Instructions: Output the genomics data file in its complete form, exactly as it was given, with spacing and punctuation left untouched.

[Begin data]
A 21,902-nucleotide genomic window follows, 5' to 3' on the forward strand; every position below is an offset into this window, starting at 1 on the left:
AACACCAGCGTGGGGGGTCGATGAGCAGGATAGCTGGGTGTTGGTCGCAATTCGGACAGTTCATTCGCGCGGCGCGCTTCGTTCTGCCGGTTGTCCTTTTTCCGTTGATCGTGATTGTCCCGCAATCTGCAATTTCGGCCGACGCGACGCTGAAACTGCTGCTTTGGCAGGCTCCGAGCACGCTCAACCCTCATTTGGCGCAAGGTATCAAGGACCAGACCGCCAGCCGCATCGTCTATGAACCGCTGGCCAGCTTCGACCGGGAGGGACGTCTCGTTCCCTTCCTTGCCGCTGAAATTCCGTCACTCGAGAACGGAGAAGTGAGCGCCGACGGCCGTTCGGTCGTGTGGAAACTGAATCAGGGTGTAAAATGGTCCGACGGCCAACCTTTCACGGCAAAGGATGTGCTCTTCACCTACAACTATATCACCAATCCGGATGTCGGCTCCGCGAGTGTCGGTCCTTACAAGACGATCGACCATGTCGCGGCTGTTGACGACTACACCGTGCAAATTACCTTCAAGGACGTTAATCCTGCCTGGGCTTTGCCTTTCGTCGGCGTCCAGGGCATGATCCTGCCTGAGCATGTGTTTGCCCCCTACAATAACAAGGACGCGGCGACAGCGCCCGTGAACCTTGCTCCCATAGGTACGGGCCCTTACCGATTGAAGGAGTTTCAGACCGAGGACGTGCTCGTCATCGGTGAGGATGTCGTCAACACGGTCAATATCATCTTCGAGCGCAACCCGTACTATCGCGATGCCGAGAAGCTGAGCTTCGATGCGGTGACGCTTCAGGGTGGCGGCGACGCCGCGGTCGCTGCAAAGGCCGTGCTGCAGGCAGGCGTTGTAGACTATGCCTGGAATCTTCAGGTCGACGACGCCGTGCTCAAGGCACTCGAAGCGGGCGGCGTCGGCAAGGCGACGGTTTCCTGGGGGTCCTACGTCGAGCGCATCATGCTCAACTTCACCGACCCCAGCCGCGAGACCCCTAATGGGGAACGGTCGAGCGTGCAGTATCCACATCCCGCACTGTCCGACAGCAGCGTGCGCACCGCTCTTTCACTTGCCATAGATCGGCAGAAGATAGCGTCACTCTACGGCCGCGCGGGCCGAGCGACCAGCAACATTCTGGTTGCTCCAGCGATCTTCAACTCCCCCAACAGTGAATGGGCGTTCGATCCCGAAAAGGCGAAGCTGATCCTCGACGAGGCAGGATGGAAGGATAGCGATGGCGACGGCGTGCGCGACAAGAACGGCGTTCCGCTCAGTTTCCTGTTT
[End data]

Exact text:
A 21,902-nucleotide genomic window follows, 5' to 3' on the forward strand; every position below is an offset into this window, starting at 1 on the left:
AACACCAGCGTGGGGGGTCGATGAGCAGGATAGCTGGGTGTTGGTCGCAATTCGGACAGTTCATTCGCGCGGCGCGCTTCGTTCTGCCGGTTGTCCTTTTTCCGTTGATCGTGATTGTCCCGCAATCTGCAATTTCGGCCGACGCGACGCTGAAACTGCTGCTTTGGCAGGCTCCGAGCACGCTCAACCCTCATTTGGCGCAAGGTATCAAGGACCAGACCGCCAGCCGCATCGTCTATGAACCGCTGGCCAGCTTCGACCGGGAGGGACGTCTCGTTCCCTTCCTTGCCGCTGAAATTCCGTCACTCGAGAACGGAGAAGTGAGCGCCGACGGCCGTTCGGTCGTGTGGAAACTGAATCAGGGTGTAAAATGGTCCGACGGCCAACCTTTCACGGCAAAGGATGTGCTCTTCACCTACAACTATATCACCAATCCGGATGTCGGCTCCGCGAGTGTCGGTCCTTACAAGACGATCGACCATGTCGCGGCTGTTGACGACTACACCGTGCAAATTACCTTCAAGGACGTTAATCCTGCCTGGGCTTTGCCTTTCGTCGGCGTCCAGGGCATGATCCTGCCTGAGCATGTGTTTGCCCCCTACAATAACAAGGACGCGGCGACAGCGCCCGTGAACCTTGCTCCCATAGGTACGGGCCCTTACCGATTGAAGGAGTTTCAGACCGAGGACGTGCTCGTCATCGGTGAGGATGTCGTCAACACGGTCAATATCATCTTCGAGCGCAACCCGTACTATCGCGATGCCGAGAAGCTGAGCTTCGATGCGGTGACGCTTCAGGGTGGCGGCGACGCCGCGGTCGCTGCAAAGGCCGTGCTGCAGGCAGGCGTTGTAGACTATGCCTGGAATCTTCAGGTCGACGACGCCGTGCTCAAGGCACTCGAAGCGGGCGGCGTCGGCAAGGCGACGGTTTCCTGGGGGTCCTACGTCGAGCGCATCATGCTCAACTTCACCGACCCCAGCCGCGAGACCCCTAATGGGGAACGGTCGAGCGTGCAGTATCCACATCCCGCACTGTCCGACAGCAGCGTGCGCACCGCTCTTTCACTTGCCATAGATCGGCAGAAGATAGCGTCACTCTACGGCCGCGCGGGCCGAGCGACCAGCAACATTCTGGTTGCTCCAGCGATCTTCAACTCCCCCAACAGTGAATGGGCGTTCGATCCCGAAAAGGCGAAGCTGATCCTCGACGAGGCAGGATGGAAGGATAGCGATGGCGACGGCGTGCGCGACAAGAACGGCGTTCCGCTCAGTTTCCTGTTT